Systematic review identifies number of strategies important for retaining study participants

Karen A Robinson, Cheryl Renee Dennison-Himmelfarb, Dawn M. Wayman, Peter J. Pronovost, Dale Needham

Research output: Contribution to journalArticle

Abstract

Objective: Loss to follow-up threatens internal and external validity yet little research has examined ways to limit participant attrition. We conducted a systematic review of studies with a primary focus on strategies to retain participants in health care research. Study Design and Settings: We completed searches of PubMed, CINAHL, CENTRAL, Cochrane Methodology Register, and EMBASE (August 2005). We also examined reference lists of eligible articles and relevant reviews. A data-driven thematic analysis of the retention strategies identified common themes. Results: We retrieved 3,068 citations, 21 studies were eligible for inclusion. We abstracted 368 strategies and from these identified 12 themes. The studies reported a median of 17 strategies across a median of six themes. The most commonly reported strategies were systematic methods of participant contact and scheduling. Studies with retention rates lower than the mean rate (86%) reported fewer strategies. There was no difference in the number of different themes used. Conclusion: Available evidence suggests that investigators should consider using a number of retention strategies across several themes to maximize the retention of participants. Further research, including explicit evaluation of the effectiveness of different strategies, is needed.

Original languageEnglish (US)
JournalJournal of Clinical Epidemiology
Volume60
Issue number8
DOIs
StatePublished - Aug 2007

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Keywords

  • Cohort studies
  • Follow-up studies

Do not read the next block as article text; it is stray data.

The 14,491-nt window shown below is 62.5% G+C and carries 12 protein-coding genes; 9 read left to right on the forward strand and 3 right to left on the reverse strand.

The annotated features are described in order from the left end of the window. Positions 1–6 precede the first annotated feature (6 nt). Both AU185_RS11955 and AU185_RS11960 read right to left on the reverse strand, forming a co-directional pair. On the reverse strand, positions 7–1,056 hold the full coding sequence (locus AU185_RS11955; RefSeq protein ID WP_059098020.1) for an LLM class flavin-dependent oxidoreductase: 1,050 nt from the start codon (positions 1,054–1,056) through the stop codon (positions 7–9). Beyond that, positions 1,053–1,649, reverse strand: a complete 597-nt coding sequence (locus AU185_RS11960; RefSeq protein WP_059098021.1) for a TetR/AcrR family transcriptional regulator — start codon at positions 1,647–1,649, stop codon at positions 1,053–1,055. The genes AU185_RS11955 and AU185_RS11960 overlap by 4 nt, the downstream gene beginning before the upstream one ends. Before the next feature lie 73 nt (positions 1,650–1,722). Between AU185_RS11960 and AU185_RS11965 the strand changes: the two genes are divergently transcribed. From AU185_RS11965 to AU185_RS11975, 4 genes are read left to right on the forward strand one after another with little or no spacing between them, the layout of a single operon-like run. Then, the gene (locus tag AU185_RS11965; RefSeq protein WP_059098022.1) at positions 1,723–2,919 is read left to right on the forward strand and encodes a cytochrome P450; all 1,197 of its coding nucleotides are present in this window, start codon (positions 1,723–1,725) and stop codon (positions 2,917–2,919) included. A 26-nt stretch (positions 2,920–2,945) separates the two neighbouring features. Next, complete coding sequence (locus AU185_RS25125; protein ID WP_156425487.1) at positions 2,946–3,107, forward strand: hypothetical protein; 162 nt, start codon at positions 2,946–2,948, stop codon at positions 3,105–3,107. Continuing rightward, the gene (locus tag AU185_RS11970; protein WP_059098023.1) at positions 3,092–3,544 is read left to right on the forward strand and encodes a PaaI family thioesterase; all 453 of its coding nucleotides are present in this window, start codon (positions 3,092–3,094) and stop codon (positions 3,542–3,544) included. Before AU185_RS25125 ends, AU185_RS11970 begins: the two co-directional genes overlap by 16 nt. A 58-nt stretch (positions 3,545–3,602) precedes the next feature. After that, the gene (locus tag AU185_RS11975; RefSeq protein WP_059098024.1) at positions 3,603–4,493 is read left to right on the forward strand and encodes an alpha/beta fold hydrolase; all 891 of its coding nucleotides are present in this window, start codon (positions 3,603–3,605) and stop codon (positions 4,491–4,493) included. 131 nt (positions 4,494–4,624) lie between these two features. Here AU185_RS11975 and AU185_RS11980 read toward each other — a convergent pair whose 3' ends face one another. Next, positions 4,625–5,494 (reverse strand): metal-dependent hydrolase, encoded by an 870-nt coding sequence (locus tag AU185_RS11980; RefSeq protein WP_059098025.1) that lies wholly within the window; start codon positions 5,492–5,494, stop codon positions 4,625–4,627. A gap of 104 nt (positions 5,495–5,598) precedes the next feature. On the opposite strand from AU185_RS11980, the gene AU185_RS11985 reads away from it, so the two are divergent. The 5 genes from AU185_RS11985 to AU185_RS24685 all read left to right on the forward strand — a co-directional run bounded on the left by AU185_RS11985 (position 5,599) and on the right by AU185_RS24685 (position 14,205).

• In-person follow-up
  • Patient dropouts
  • Patient participation
  • Systematic review

ASJC Scopus subject areas

  • Medicine(all)
  • Public Health, Environmental and Occupational Health
  • Epidemiology

Cite this

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title = "Systematic review identifies number of strategies important for retaining study participants",
abstract = "Objective: Loss to follow-up threatens internal and external validity yet little research has examined ways to limit participant attrition. We conducted a systematic review of studies with a primary focus on strategies to retain participants in health care research. Study Design and Settings: We completed searches of PubMed, CINAHL, CENTRAL, Cochrane Methodology Register, and EMBASE (August 2005). We also examined reference lists of eligible articles and relevant reviews. A data-driven thematic analysis of the retention strategies identified common themes. Results: We retrieved 3,068 citations, 21 studies were eligible for inclusion. We abstracted 368 strategies and from these identified 12 themes. The studies reported a median of 17 strategies across a median of six themes. The most commonly reported strategies were systematic methods of participant contact and scheduling. Studies with retention rates lower than the mean rate (86{\%}) reported fewer strategies. There was no difference in the number of different themes used. Conclusion: Available evidence suggests that investigators should consider using a number of retention strategies across several themes to maximize the retention of participants. Further research, including explicit evaluation of the effectiveness of different strategies, is needed.",